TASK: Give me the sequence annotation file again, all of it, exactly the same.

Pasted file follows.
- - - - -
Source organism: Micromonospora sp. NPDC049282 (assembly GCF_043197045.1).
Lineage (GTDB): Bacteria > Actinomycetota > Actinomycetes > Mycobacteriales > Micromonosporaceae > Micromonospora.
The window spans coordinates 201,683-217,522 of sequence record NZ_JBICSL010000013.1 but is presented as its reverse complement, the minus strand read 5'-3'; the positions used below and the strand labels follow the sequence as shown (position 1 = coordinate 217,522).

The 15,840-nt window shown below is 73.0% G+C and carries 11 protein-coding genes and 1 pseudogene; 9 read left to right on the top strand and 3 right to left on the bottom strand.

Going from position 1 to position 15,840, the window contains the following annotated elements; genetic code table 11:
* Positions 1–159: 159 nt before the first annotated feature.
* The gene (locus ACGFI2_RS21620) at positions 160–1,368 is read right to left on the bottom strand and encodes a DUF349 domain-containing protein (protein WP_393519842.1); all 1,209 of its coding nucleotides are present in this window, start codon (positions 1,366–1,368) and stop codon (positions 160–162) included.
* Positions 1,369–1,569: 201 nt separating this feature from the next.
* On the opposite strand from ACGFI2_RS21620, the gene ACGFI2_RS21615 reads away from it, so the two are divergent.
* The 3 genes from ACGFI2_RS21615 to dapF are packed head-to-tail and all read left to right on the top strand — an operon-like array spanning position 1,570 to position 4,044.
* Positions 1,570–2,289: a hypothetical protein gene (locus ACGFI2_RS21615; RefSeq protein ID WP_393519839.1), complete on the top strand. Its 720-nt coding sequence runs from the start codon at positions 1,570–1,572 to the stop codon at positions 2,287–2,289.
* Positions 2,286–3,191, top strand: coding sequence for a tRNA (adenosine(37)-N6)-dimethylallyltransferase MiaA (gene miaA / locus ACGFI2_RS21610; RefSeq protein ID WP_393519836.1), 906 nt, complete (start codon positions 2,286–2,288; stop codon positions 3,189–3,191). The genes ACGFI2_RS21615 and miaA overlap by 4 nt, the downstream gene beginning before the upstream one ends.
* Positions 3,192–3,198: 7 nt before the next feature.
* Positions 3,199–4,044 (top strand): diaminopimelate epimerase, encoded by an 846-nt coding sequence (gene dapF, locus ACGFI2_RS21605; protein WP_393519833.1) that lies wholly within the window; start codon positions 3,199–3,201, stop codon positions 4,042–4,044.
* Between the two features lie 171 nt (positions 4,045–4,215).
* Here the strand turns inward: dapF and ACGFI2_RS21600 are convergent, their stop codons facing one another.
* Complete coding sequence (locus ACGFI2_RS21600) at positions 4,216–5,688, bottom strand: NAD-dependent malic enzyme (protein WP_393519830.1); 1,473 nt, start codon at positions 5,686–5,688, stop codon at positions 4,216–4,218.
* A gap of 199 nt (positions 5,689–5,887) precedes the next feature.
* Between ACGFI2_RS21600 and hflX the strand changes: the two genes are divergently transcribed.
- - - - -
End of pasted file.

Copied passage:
Source organism: Micromonospora sp. NPDC049282 (assembly GCF_043197045.1).
Lineage (GTDB): Bacteria > Actinomycetota > Actinomycetes > Mycobacteriales > Micromonosporaceae > Micromonospora.
The window spans coordinates 201,683-217,522 of sequence record NZ_JBICSL010000013.1 but is presented as its reverse complement, the minus strand read 5'-3'; the positions used below and the strand labels follow the sequence as shown (position 1 = coordinate 217,522).

The 15,840-nt window shown below is 73.0% G+C and carries 11 protein-coding genes and 1 pseudogene; 9 read left to right on the top strand and 3 right to left on the bottom strand.

Going from position 1 to position 15,840, the window contains the following annotated elements; genetic code table 11:
* Positions 1–159: 159 nt before the first annotated feature.
* The gene (locus ACGFI2_RS21620) at positions 160–1,368 is read right to left on the bottom strand and encodes a DUF349 domain-containing protein (protein WP_393519842.1); all 1,209 of its coding nucleotides are present in this window, start codon (positions 1,366–1,368) and stop codon (positions 160–162) included.
* Positions 1,369–1,569: 201 nt separating this feature from the next.
* On the opposite strand from ACGFI2_RS21620, the gene ACGFI2_RS21615 reads away from it, so the two are divergent.
* The 3 genes from ACGFI2_RS21615 to dapF are packed head-to-tail and all read left to right on the top strand — an operon-like array spanning position 1,570 to position 4,044.
* Positions 1,570–2,289: a hypothetical protein gene (locus ACGFI2_RS21615; RefSeq protein ID WP_393519839.1), complete on the top strand. Its 720-nt coding sequence runs from the start codon at positions 1,570–1,572 to the stop codon at positions 2,287–2,289.
* Positions 2,286–3,191, top strand: coding sequence for a tRNA (adenosine(37)-N6)-dimethylallyltransferase MiaA (gene miaA / locus ACGFI2_RS21610; RefSeq protein ID WP_393519836.1), 906 nt, complete (start codon positions 2,286–2,288; stop codon positions 3,189–3,191). The genes ACGFI2_RS21615 and miaA overlap by 4 nt, the downstream gene beginning before the upstream one ends.
* Positions 3,192–3,198: 7 nt before the next feature.
* Positions 3,199–4,044 (top strand): diaminopimelate epimerase, encoded by an 846-nt coding sequence (gene dapF, locus ACGFI2_RS21605; protein WP_393519833.1) that lies wholly within the window; start codon positions 3,199–3,201, stop codon positions 4,042–4,044.
* Between the two features lie 171 nt (positions 4,045–4,215).
* Here the strand turns inward: dapF and ACGFI2_RS21600 are convergent, their stop codons facing one another.
* Complete coding sequence (locus ACGFI2_RS21600) at positions 4,216–5,688, bottom strand: NAD-dependent malic enzyme (protein WP_393519830.1); 1,473 nt, start codon at positions 5,686–5,688, stop codon at positions 4,216–4,218.
* A gap of 199 nt (positions 5,689–5,887) precedes the next feature.
* Between ACGFI2_RS21600 and hflX the strand changes: the two genes are divergently transcribed.